Recess is still better than math class
Published 12:00 am Sunday, September 17, 2006
Aug. 17, 2005
Recess at midday, in August, in south Mississippi isn&8217;t all it&8217;s cracked up to be.
Yet, it&8217;s still better than math class.
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About 30 minutes of writing numbers in expanded form, word form and short word form &8212; don&8217;t ask &8212; in Mrs. Tuccio&8217;s class Friday showed me that in order to get to know this class, I had to spend time with them in their territory.
In fourth-grade, your territory is the slab of field that grants you freedom for 30 minutes of recess each day.
But with that freedom comes sweat.
Lucky for me, fourth-grade girls have a little more common sense than fourth-grade boys. So I spent recess under the only shade in sight with the girls, while the boys ran full-speed ahead through the glaring sun.
The boys are always crazy, Nyelah and Jimmesha told me, and they get in trouble more than girls. Their point was evidenced by the line of boys on the playground fence &8212; the form of punishment teachers use during recess.
But the gap between the sexes seems to be encompassing more than just recess activities for the 9- and 10-year-olds.
Nyelah and Jimmesha, two of the taller girls in class, have nearly a foot over the flirtatious boy they admit is cute.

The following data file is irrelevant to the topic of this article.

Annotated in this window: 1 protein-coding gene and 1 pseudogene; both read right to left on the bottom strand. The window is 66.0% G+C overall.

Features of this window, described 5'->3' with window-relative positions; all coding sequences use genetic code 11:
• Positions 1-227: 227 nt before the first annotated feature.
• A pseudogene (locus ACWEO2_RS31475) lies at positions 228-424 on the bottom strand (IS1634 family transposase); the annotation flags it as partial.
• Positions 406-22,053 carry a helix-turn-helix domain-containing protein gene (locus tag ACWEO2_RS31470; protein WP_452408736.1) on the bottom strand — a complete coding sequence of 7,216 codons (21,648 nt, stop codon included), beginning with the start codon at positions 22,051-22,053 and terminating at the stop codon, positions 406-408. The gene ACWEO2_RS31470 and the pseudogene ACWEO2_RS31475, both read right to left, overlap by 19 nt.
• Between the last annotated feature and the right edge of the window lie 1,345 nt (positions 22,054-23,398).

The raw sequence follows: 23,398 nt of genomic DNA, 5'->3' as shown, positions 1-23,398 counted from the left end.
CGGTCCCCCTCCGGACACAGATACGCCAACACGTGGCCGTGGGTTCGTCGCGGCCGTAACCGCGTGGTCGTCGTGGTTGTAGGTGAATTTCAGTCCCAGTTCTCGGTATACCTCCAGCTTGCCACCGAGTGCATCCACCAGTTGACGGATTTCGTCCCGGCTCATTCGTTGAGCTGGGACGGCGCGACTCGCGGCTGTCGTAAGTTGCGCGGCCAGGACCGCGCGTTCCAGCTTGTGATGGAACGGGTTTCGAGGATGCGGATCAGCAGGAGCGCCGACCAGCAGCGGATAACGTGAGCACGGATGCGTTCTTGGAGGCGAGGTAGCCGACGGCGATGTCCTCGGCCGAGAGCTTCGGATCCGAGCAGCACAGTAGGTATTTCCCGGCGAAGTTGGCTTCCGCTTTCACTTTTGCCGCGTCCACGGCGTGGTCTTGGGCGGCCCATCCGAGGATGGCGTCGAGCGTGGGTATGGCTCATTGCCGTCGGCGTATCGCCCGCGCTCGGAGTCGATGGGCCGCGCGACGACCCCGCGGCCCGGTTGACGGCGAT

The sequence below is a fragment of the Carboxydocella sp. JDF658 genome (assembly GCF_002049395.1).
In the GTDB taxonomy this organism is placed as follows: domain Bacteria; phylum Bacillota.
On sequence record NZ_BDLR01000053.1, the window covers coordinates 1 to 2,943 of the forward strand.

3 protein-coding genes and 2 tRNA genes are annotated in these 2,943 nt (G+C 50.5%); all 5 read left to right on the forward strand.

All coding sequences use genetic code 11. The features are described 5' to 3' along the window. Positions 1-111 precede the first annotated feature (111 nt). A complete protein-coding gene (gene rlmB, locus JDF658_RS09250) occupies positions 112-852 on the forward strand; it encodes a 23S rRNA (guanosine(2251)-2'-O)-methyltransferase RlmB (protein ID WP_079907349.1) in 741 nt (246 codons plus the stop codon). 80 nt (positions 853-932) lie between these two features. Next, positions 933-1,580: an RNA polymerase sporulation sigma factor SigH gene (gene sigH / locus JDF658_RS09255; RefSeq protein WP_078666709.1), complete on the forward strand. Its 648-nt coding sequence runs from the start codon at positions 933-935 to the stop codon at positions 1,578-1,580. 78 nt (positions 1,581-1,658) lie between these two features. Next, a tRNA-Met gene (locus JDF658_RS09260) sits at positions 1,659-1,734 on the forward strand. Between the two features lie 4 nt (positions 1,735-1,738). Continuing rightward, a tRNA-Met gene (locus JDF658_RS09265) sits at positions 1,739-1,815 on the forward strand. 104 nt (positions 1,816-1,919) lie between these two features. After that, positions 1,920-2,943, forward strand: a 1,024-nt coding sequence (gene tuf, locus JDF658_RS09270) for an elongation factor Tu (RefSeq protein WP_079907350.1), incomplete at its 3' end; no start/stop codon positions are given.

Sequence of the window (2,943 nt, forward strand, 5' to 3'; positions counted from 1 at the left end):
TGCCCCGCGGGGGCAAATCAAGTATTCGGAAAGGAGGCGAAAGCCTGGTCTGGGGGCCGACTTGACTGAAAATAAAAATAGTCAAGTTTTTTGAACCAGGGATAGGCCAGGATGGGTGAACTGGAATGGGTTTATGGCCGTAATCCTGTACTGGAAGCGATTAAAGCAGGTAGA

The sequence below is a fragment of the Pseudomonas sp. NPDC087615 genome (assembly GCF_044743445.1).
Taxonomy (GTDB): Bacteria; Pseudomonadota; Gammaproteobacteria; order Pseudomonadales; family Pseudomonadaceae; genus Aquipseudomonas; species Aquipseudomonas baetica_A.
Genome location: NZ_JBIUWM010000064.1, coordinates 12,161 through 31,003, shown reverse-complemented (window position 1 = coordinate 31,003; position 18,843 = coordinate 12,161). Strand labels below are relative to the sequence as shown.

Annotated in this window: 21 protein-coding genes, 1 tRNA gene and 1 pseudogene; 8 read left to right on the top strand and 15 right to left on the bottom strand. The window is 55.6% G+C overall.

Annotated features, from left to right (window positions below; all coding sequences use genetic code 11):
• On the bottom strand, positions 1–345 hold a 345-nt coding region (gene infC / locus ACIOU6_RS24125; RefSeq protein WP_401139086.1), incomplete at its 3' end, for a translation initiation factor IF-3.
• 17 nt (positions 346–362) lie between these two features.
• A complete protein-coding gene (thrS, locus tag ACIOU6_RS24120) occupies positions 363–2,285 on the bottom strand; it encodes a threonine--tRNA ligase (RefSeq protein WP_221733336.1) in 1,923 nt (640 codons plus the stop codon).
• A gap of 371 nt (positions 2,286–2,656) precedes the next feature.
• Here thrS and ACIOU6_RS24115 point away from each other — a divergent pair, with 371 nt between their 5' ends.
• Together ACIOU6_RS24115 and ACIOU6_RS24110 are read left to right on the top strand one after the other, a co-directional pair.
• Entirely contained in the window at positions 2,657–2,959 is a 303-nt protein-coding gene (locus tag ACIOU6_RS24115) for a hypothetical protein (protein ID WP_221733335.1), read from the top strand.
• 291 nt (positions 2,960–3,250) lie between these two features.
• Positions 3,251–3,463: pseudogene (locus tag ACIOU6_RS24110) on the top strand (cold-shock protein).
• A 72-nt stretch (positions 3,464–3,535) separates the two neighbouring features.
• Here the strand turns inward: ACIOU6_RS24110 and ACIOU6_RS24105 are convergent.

They see the silliness in his antics (even though they still fall for them), and they&8217;d rather admire from a distance than chase him around the playground.
In the classroom, the girls appear more studious, and at the very least quieter.
And really, they&8217;d rather talk about their quest for &8220;Star Search&8221; fame than silly old boys.
NJB, that&8217;s the name of the group Nyelah, Jimmesha and friend Brianna compose. They practice Mariah Carey songs on Fridays, Saturdays and Sundays at Nyelah&8217;s house. Mom is doing some Internet research, and the girls are serious about appearing on the show. They do a little dancing, but mostly they are vocalists.
All say they&8217;ve been singing since they were little bitty, and the group claims a little bit of church performance experience.
Maybe I gravitated toward the tall girls because I&8217;ve been in their size 7 shoes.
I remember standing under the trees talking to the only other tall girl while all the cute, short boys ran by.
I was told all my life that the boys would catch up. They&8217;d end up taller and the maturity would come with age.
I told Nyelah and Jimmesha the same thing Monday. They were skeptical at best &8212; smart girls.
As the sweat-covered class lined up for the next set of lessons, I headed for my shower and a bottle of water and tried to remember why recess was so fun.
I&8217;ll be sure to choose an inside activity for next week, and maybe soon I&8217;ll be brave enough to try math again.
Julie Finley is the education reporter for The Natchez Democrat.
She writes a weekly column based on experiences with Marty Tuccio&8217;s fourth-grade homeroom class at McLaurin Elementary. She can be reached at 601-445-3551 or